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Andrew Tesler

Original post made on Jun 16, 2008

Italy, Greece, Athena and Zeus await Gunn graduate Andrew Tesler next year.

This story contains 293 words.

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Comments (8)

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Posted by Brit
a resident of Atherton
on Jun 16, 2008 at 8:42 am

Many, many Europeans do this type of experience for a year between high school and college, they call it a gap year. For those who do it, it probably is the defining point of turning them from teenagers into adults, in other words, they grow up. They have to make decisions and be self reliant in a way that they have never done before and they learn to find out about the world and society in a hands on way that can't be learned from a text book. As for cost, it doesn't cost as much as you expect. A Euro rail pass is not expensive and youth hostels are cheap as they expect you to do work for your accommodation, another good lesson to learn. The kids travel from berry harvest, to grape harvest to ski slopes, and get minimum wage survival jobs to pay for food. Yes, somedays they will be eating day old bread and cheese and other days restaurant over stocks in exchange for doing dishes or sweeping patios.

Good for you, and may others follow in your footsteps. It will turn you into a man and give you memories for life. Colleges here should realise that an experience like this is well worth the delay of a year to start freshman year and start accepting that this is what many want to be able to do.

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Posted by Former Brit
a resident of Another Palo Alto neighborhood
on Jun 16, 2008 at 8:56 am

Brit: I presume Andrew is a U.S. citizen; he will not have a work permit to earn either Euros or Pounds in the EU.

As for the British GAP year. Colleges in this country discourage this because so much of a students learning and study skills are lost. Also, it is so competitive to get into College in the US you don't want to lose your place in line.

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Posted by Brit
a resident of Another Palo Alto neighborhood
on Jun 16, 2008 at 9:10 am

Good point about the work permit. However, I am sure that many of the jobs these kids do are paid in cash outside regular bookkeeping, or in meals or other work exchange methods.

As for the gap year, many of my friends' kids that do this benefit so much from the experience that they enter college ready to prepare for their career knowing that education really is the key to their future. It also may have something to do with the higher academics in high schools and the fact that a three year college degree actually prepares them for their degree without the need for GE subjects and graduate school afterwards as a means of starting their professional career.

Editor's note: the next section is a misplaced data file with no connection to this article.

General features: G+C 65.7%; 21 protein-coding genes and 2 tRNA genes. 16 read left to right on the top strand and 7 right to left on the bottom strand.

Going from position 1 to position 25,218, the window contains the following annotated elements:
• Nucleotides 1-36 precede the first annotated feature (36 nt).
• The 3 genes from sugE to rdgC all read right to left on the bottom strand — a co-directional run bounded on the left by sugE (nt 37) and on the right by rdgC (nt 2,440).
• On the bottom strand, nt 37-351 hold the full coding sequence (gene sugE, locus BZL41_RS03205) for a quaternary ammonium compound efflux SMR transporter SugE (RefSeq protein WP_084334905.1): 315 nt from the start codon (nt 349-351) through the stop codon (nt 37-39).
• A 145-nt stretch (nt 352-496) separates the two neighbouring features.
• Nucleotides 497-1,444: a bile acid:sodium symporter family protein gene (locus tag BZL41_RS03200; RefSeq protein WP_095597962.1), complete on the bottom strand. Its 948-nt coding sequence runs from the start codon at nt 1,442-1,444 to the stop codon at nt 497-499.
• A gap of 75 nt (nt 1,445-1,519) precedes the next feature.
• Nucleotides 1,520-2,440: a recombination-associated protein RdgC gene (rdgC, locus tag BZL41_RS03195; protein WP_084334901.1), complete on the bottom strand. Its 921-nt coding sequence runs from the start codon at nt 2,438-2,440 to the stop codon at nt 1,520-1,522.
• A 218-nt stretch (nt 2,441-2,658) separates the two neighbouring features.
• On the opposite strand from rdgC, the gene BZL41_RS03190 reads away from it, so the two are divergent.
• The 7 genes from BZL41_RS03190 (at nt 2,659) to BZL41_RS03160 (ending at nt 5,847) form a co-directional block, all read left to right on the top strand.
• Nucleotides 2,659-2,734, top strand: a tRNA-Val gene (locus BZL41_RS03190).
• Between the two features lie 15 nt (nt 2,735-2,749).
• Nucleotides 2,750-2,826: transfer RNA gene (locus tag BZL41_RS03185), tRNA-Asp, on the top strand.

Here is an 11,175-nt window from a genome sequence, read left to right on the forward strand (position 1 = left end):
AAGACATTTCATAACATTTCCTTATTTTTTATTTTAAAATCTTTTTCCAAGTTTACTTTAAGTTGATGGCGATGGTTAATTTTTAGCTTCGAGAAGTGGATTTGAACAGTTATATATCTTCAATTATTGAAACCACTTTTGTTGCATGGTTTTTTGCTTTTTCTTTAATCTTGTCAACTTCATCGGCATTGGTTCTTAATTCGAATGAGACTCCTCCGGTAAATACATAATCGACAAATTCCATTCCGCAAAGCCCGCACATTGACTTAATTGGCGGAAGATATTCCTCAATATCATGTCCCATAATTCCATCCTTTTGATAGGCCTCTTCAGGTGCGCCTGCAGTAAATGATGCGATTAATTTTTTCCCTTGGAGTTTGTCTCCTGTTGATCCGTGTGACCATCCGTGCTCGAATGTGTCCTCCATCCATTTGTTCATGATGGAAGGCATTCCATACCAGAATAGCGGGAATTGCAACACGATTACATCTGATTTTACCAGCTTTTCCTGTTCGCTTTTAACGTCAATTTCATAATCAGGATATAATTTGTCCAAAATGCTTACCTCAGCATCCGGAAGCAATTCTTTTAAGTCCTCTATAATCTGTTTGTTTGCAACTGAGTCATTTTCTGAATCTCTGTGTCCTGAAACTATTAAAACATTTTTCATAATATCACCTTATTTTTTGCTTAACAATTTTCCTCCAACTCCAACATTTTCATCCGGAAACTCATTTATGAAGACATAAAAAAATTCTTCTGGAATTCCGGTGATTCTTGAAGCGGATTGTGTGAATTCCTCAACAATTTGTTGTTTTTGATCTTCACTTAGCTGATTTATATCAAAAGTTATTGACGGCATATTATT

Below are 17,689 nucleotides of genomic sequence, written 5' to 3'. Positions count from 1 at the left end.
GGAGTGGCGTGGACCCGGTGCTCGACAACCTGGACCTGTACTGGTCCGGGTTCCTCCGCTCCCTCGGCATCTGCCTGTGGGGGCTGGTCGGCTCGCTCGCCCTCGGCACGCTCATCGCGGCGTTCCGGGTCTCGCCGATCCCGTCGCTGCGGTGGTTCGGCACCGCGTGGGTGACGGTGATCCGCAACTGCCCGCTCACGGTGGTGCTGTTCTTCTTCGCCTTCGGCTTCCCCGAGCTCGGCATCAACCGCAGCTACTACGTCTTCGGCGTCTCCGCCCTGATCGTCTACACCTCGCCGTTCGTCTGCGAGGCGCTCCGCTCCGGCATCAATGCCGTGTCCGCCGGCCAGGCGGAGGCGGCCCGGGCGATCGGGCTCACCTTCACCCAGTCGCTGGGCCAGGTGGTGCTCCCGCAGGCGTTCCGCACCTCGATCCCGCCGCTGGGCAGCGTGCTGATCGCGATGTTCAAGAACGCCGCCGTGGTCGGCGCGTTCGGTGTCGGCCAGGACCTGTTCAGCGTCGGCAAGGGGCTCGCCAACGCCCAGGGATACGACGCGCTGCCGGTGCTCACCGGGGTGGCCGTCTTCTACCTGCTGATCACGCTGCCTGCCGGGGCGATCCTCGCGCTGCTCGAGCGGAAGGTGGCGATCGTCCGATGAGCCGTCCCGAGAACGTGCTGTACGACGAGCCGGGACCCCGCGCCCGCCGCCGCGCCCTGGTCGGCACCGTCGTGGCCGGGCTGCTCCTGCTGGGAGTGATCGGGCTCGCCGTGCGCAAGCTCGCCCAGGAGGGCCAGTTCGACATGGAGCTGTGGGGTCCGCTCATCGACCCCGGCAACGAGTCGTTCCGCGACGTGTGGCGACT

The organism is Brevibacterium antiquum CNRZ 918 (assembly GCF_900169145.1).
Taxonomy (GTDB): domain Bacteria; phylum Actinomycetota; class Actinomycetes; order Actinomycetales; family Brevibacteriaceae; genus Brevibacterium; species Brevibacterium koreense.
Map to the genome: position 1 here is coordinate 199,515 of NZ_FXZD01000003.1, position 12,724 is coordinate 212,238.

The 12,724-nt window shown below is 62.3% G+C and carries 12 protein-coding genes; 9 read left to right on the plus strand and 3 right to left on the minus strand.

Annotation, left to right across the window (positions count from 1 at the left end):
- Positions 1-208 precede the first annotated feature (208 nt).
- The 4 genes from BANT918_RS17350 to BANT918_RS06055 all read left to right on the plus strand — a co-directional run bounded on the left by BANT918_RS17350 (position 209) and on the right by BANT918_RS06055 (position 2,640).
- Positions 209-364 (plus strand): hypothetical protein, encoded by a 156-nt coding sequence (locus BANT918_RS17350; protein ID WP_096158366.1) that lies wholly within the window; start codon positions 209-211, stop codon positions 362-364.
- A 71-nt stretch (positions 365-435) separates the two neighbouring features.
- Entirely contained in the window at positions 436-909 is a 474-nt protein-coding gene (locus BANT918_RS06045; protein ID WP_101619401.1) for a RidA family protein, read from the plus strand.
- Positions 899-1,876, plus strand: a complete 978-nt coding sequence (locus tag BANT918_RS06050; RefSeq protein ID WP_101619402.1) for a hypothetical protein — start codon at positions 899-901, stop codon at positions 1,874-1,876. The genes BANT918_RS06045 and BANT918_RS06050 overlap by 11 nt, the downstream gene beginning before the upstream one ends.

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Posted by Former Brit
a resident of Another Palo Alto neighborhood
on Jun 16, 2008 at 9:47 am

Brit: "It also may have something to do with the higher academics in high school." Wow! you really are a Brit!! Many of my English friends used exactly the same arguments to convince me that education in Britain is superior to education in the U.S. Did you do two years of calculus in high school, as my son did?

As for graduate degrees, that is a choice student here make. After acquiring a 4 year college degree U.S. students, like British students, are prepared for their professional futures.

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Posted by Brit
a resident of Another Palo Alto neighborhood
on Jun 16, 2008 at 10:59 am


No, I didn't do 2 years calculus in high school, but my husband did.

I know that our experience is over 20 years ago, but my college student is learning stuff in college I did in O and A level (not math). My husband is complaining about graduates straight from college that he works with not knowing stuff he did in high school (EE). My neice has just finished a three year degree in speech and language development having spent half of the past three years on placement in hospitals and schools working with patients. She is now ready to start work as a professional speech therapist at 21.

I know that you can't generalize as many British students leave school at 16 with no real job skills, but at the higher end of the scale, I can see big differences. I know no British friends whose kids go to graduate schools, but they do tend to get degrees in something that will help them get good jobs in their fields. My US friends on the other hand seem to have their kids in colleges for the best part of their 20s.

Just my perspective.

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Posted by Just a Visitor
a resident of Another Palo Alto neighborhood
on Jun 17, 2008 at 7:38 am

OK Brit: and how is Prince William going to make a living with a degree in "Art History" or his girl-friend for that matter? Why didn't he go to graduate school and get an MBA so he'd really know how to run the Windsor business.

Like this comment
Posted by neighbor
a resident of Green Acres
on Jun 25, 2008 at 9:20 pm


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Posted by Brit
a resident of Another Palo Alto neighborhood
on Jun 26, 2008 at 8:59 am

Ah Just a Visitor

You have hit the nail on the head.

The British aristocracy are laws unto themselves and don't have to do what we mere mortals have to do to make a meagre crust.

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